The study was a cross sectional household survey of women aged 18 years or more, with children aged one year or less, who resided in Mbale Town or in the surrounding Bungokho County. We also conducted in-depth interviews with six health workers in Mbale Hospital.
Results
In 2003, we interviewed 457 women with a median age of 24 years. The prevalence of antenatal HIV testing was 10 percent. The barriers to antenatal HIV testing were unavailability of voluntary counselling and testing services (44%), lack of HIV counselling (42%) and perceived lack of benefits for HIV infected women and their infants. Primipara (OR 2.6, 95% CI 1.2–5.8), urban dwellers (OR 2.7, 95% CI 1.3–5.8), women having been counselled on HIV (OR 6.2, 95% CI 2.9–13.2), and women with husbands being their primary confidant (OR 2.3, 95% CI 1.0–5.5) were independently associated with HIV testing.
Conclusion
The major barriers to PMTCT implementation were unavailability of PMTCT services, particularly in rural clinics, and poor antenatal counselling and HIV testing services. We recommend that the focus of the prevention of mother-to-child transmission of HIV programme should shift to the district and sub-district levels, strengthen community mobilization, improve the quality of antenatal voluntary counselling and HIV testing services, use professional and peer counsellors to augment HIV counselling, and ensure follow-up care and support for HIV positive women and their infants.
doi:10.1186/1472-698X-6-6
PMCID: PMC1533856  PMID: 16670031
8.  Demography and sex work characteristics of female sex workers in India 
Background
The majority of sex work in India is clandestine due to unfavorable legal environment and discrimination against female sex workers (FSWs). We report data on who these women are and when they get involved with sex work that could assist in increasing the reach of HIV prevention activities for them.
Methods
Detailed documentation of demography and various aspects of sex work was done through confidential interviews of 6648 FSWs in 13 districts in the Indian state of Andhra Pradesh. The demography of FSWs was compared with that of women in the general population.
Results
A total of 5010 (75.4%), 1499 (22.5%), and 139 (2.1%) street-, home-, and brothel-based FSWs, respectively, participated. Comparison with women of Andhra Pradesh revealed that the proportion of those aged 20–34 years (75.6%), belonging to scheduled caste (35.3%) and scheduled tribe (10.5%), illiterate (74.7%), and of those separated/divorced (30.7%) was higher among FSWs (p < 0.001). The FSWs engaged in sex work for >5 years were more likely to be non-street-based FSWs, illiterate, living in small urban towns, and to have started sex work between 12–15 years of age. The mean age at starting sex work (21.7 years) and gap between the first vaginal intercourse and the first sexual intercourse in exchange for money (6.6 years) was lower for FSWs in the rural areas as compared with those in large urban areas (23.9 years and 8.8 years, respectively).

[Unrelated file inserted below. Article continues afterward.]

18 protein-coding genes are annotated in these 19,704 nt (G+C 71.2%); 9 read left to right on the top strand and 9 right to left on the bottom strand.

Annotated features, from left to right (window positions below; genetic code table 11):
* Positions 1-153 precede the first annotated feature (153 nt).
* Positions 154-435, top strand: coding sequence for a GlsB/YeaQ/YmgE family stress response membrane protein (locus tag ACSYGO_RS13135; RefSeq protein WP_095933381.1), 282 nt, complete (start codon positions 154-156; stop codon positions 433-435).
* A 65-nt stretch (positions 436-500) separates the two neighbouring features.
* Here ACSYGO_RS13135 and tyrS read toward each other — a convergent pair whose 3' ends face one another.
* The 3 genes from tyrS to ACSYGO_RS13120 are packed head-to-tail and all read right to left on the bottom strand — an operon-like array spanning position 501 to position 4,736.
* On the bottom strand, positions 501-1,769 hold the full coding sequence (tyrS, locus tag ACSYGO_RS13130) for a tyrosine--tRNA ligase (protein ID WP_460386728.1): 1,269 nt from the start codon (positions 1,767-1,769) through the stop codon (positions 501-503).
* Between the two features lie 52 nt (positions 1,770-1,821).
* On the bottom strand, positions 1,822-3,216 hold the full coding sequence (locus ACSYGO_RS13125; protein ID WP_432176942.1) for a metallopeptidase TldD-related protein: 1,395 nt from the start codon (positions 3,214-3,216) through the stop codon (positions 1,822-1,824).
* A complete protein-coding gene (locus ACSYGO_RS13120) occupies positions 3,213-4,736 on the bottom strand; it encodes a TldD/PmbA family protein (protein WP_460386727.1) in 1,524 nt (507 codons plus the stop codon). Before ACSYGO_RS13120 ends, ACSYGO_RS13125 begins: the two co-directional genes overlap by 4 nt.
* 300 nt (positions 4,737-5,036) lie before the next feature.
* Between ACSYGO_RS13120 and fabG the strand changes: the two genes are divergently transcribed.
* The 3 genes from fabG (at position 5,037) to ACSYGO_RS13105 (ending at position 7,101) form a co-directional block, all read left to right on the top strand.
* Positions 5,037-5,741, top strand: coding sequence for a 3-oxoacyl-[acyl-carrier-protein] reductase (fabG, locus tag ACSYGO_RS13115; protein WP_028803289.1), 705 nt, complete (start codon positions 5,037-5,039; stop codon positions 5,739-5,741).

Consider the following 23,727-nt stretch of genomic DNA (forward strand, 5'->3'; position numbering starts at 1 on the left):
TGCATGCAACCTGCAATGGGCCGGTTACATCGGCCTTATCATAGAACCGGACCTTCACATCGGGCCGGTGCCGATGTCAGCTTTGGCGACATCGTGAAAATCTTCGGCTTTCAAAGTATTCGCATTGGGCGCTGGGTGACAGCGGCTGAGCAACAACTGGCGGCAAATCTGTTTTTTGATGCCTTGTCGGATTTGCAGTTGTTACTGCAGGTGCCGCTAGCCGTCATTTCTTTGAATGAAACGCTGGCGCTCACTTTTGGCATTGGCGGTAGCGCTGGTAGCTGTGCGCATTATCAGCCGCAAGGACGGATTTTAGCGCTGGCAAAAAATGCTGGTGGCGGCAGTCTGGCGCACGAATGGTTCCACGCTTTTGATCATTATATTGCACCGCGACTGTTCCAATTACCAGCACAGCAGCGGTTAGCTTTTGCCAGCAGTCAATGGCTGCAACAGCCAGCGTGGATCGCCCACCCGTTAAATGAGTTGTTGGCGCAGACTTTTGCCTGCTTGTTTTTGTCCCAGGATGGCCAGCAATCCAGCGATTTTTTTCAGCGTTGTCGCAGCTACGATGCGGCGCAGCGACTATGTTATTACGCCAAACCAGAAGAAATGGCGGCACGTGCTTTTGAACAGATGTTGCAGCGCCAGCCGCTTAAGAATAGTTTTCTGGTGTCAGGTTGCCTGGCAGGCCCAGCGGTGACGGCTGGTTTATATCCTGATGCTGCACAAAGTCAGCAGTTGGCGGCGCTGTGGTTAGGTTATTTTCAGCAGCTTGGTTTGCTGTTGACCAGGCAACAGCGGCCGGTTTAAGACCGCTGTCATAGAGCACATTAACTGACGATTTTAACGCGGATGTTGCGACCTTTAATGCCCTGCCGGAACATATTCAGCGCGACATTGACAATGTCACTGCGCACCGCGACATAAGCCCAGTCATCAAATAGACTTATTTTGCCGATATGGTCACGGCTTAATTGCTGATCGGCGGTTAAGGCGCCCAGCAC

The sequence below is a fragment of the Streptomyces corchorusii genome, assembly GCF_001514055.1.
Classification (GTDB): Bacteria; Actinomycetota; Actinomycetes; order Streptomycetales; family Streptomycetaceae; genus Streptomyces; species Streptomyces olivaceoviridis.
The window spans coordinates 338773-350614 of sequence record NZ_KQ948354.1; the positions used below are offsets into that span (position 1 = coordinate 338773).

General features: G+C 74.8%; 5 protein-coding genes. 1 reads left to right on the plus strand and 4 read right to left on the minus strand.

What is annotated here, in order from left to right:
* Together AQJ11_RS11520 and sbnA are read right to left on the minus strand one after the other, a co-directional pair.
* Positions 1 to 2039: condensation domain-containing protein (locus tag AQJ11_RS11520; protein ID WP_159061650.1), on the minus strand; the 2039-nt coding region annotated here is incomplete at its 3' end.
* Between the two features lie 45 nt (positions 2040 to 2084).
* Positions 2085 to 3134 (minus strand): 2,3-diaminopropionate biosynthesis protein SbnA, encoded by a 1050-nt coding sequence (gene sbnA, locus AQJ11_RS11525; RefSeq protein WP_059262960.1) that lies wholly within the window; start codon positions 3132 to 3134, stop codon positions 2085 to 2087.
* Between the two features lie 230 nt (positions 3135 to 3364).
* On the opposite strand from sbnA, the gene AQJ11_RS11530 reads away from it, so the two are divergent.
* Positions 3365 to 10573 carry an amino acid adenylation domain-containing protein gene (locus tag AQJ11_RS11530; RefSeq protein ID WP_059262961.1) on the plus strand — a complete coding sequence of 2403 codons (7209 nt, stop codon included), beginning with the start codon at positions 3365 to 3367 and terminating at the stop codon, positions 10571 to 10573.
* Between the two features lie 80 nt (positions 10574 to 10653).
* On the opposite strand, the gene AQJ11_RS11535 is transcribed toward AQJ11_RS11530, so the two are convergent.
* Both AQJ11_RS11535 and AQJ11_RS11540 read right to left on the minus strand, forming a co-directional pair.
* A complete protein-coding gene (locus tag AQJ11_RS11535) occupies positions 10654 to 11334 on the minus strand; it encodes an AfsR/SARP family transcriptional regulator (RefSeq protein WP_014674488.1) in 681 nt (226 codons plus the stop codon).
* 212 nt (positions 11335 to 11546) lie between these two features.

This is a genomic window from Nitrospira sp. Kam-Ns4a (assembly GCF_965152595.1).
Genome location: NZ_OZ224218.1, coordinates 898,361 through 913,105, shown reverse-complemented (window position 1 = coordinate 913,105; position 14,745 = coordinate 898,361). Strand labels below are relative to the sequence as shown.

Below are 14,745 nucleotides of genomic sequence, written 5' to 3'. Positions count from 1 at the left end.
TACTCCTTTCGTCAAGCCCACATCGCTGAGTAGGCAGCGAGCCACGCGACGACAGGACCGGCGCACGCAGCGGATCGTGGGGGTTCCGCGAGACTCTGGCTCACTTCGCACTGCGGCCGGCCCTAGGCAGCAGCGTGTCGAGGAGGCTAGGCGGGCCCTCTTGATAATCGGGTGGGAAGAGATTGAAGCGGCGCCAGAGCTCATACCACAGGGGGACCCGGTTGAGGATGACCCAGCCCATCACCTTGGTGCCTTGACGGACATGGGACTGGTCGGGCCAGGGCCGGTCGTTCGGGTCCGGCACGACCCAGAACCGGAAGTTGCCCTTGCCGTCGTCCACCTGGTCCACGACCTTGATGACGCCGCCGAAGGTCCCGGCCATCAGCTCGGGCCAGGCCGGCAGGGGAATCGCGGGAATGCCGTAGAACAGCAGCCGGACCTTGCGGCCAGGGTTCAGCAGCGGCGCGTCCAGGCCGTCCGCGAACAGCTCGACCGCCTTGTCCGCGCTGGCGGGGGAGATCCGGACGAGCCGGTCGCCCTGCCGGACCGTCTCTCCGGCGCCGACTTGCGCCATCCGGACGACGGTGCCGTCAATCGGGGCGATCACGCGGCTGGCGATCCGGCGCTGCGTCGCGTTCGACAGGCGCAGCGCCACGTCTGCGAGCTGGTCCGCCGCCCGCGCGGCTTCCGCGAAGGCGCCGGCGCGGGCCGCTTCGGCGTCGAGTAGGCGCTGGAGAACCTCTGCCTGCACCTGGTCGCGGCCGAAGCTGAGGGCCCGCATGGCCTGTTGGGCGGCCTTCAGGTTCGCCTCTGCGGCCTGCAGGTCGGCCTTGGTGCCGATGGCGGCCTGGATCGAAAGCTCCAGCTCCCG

Conclusion
These data highlight that women struggling with illiteracy, lower social status, and less economic opportunities are especially vulnerable to being infected by HIV, as sex work may be one of the few options available to them to earn money. Recommendations for actions are made for long-term impact on reducing the numbers of women being infected by HIV in addition to the current HIV prevention efforts in India.
doi:10.1186/1472-698X-6-5
PMCID: PMC1468426  PMID: 16615869
9.  Human rights, health and the state in Bangladesh 
Background
This paper broadly discusses the role of the State of Bangladesh in the context of the health system and human rights. The interrelation between human rights, health and development are well documented. The recognition of health as a fundamental right by WHO and subsequent approval of health as an instrument of welfare by the Universal Declaration of Human Rights (UDHR) and the International Covenant on Social, Economic and Cultural Rights (ICSECR) further enhances the idea. Moreover, human rights are also recognized as an expedient of human development. The state is entrusted to realize the rights enunciated in the ICSECR.
Discussion
In exploring the relationship of the human rights and health situation in Bangladesh, it is argued, in this paper, that the constitution and major policy documents of the Bangladesh government have recognized the health rights and development. Bangladesh has ratified most of the international treaties and covenants including ICCPR, ICESCR; and a signatory of international declarations including Alma-Ata, ICPD, Beijing declarations, and Millennium Development Goals. However the implementation of government policies and plans in the development of health institutions, human resources, accessibility and availability, resource distribution, rural-urban disparity, the male-female gap has put the health system in a dismal state. Neither the right to health nor the right to development has been established in the development of health system or in providing health care.
Summary
The development and service pattern of the health system have negative correlation with human rights and contributed to the underdevelopment of Bangladesh. The government should take comprehensive approach in prioritizing the health rights of the citizens and progressive realization of these rights.
doi:10.1186/1472-698X-6-4
PMCID: PMC1513254  PMID: 16611360
10.  A descriptive study of youth risk behavior in urban and rural secondary school students in El Salvador 
Background